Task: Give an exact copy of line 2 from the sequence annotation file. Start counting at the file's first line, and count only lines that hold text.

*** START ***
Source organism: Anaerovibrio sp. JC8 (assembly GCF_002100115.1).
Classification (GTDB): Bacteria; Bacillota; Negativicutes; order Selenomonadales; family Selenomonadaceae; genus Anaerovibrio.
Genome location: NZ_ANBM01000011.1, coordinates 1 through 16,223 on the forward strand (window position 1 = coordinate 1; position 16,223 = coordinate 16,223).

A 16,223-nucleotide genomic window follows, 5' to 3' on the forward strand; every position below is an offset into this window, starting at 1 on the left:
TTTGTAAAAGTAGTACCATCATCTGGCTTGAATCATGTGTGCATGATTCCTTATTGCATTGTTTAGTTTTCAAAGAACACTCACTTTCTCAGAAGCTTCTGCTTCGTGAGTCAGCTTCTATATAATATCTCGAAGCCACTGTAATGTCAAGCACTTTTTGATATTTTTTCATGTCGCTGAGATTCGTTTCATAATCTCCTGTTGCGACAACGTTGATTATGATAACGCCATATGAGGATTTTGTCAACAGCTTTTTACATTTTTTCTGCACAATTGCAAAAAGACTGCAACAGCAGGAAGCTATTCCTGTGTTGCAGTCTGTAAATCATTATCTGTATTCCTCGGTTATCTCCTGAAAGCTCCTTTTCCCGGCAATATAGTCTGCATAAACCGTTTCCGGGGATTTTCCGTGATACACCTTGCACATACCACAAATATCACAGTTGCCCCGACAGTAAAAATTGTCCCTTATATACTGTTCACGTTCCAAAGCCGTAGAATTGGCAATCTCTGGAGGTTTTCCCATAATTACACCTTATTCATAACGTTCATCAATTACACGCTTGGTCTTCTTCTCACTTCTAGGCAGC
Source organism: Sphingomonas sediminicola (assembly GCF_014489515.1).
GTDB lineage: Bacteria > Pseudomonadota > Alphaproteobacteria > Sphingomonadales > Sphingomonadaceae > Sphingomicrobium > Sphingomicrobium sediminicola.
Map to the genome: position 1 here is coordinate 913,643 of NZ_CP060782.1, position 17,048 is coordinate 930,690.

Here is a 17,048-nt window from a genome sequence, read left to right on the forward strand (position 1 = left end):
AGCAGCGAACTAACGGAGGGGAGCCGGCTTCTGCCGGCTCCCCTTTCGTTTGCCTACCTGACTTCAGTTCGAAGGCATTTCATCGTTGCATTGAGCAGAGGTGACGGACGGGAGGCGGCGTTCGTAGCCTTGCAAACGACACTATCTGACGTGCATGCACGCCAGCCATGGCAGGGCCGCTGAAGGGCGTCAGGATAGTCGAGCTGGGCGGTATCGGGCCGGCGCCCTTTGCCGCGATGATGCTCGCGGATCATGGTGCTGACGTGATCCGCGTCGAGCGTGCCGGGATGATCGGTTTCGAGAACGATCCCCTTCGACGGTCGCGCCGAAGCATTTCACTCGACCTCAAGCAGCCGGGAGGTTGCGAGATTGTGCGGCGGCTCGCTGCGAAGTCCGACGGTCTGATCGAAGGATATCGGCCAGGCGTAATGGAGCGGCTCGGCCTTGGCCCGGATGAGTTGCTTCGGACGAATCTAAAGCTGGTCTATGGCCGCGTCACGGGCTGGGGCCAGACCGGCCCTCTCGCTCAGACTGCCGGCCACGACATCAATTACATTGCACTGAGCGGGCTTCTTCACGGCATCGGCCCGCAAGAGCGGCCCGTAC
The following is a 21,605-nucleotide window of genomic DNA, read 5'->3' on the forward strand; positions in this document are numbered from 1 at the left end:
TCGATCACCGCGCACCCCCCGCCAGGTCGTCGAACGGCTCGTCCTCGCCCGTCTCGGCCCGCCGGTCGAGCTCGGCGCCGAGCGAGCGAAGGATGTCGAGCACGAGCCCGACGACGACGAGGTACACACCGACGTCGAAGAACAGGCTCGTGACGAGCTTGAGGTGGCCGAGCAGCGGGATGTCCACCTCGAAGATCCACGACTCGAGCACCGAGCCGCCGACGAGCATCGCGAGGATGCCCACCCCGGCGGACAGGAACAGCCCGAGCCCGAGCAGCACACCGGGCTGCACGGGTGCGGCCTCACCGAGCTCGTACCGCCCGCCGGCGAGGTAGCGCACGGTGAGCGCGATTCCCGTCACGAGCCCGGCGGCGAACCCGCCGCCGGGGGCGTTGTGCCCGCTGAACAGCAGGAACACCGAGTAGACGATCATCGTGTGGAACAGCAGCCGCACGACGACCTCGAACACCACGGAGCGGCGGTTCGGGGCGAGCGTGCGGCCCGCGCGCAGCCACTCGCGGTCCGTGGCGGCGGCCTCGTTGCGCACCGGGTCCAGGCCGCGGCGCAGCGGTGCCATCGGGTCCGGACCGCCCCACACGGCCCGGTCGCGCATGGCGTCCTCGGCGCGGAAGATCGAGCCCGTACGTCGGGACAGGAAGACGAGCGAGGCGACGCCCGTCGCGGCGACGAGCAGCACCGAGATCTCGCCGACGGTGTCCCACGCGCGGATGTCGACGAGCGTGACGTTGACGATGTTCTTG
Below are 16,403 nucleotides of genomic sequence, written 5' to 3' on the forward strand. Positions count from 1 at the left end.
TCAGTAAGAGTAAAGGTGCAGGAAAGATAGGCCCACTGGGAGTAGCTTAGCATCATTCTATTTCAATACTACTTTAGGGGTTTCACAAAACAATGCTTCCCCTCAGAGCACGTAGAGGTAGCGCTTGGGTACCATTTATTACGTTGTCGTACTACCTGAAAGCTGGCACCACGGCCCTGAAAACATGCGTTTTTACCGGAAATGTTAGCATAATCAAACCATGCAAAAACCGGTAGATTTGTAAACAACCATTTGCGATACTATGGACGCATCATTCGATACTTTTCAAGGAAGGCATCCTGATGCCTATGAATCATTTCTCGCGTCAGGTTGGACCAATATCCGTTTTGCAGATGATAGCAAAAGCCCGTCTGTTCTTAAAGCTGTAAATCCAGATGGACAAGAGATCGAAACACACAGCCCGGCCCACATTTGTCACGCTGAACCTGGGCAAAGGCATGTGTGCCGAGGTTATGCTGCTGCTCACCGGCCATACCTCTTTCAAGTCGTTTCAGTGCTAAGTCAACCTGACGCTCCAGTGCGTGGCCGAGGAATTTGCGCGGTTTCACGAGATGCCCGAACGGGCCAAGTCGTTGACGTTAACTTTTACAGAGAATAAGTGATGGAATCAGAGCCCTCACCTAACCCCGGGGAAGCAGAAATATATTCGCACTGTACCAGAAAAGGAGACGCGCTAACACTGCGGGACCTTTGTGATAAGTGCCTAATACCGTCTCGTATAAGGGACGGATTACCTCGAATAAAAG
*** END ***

Classification (GTDB): Bacteria; Bacillota; Negativicutes; order Selenomonadales; family Selenomonadaceae; genus Anaerovibrio.